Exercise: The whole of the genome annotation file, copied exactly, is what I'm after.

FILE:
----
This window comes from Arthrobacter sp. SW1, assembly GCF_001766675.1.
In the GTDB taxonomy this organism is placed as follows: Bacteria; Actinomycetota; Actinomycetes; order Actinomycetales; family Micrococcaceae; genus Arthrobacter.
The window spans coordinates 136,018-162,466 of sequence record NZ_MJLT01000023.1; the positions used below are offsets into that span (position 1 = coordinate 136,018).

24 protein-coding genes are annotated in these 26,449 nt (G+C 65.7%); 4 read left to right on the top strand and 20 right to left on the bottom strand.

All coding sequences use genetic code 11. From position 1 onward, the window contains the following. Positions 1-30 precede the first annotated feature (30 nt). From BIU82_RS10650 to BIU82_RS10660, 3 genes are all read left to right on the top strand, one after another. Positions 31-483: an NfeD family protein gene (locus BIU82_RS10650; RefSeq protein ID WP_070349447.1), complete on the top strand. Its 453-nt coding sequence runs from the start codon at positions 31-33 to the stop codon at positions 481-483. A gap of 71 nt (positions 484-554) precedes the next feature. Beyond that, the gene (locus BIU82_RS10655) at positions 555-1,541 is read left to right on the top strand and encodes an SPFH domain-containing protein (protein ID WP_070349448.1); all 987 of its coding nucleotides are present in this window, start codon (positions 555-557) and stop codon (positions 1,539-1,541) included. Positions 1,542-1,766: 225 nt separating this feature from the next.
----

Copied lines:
This window comes from Arthrobacter sp. SW1, assembly GCF_001766675.1.
In the GTDB taxonomy this organism is placed as follows: Bacteria; Actinomycetota; Actinomycetes; order Actinomycetales; family Micrococcaceae; genus Arthrobacter.
The window spans coordinates 136,018-162,466 of sequence record NZ_MJLT01000023.1; the positions used below are offsets into that span (position 1 = coordinate 136,018).

24 protein-coding genes are annotated in these 26,449 nt (G+C 65.7%); 4 read left to right on the top strand and 20 right to left on the bottom strand.

All coding sequences use genetic code 11. From position 1 onward, the window contains the following. Positions 1-30 precede the first annotated feature (30 nt). From BIU82_RS10650 to BIU82_RS10660, 3 genes are all read left to right on the top strand, one after another. Positions 31-483: an NfeD family protein gene (locus BIU82_RS10650; RefSeq protein ID WP_070349447.1), complete on the top strand. Its 453-nt coding sequence runs from the start codon at positions 31-33 to the stop codon at positions 481-483. A gap of 71 nt (positions 484-554) precedes the next feature. Beyond that, the gene (locus BIU82_RS10655) at positions 555-1,541 is read left to right on the top strand and encodes an SPFH domain-containing protein (protein ID WP_070349448.1); all 987 of its coding nucleotides are present in this window, start codon (positions 555-557) and stop codon (positions 1,539-1,541) included. Positions 1,542-1,766: 225 nt separating this feature from the next.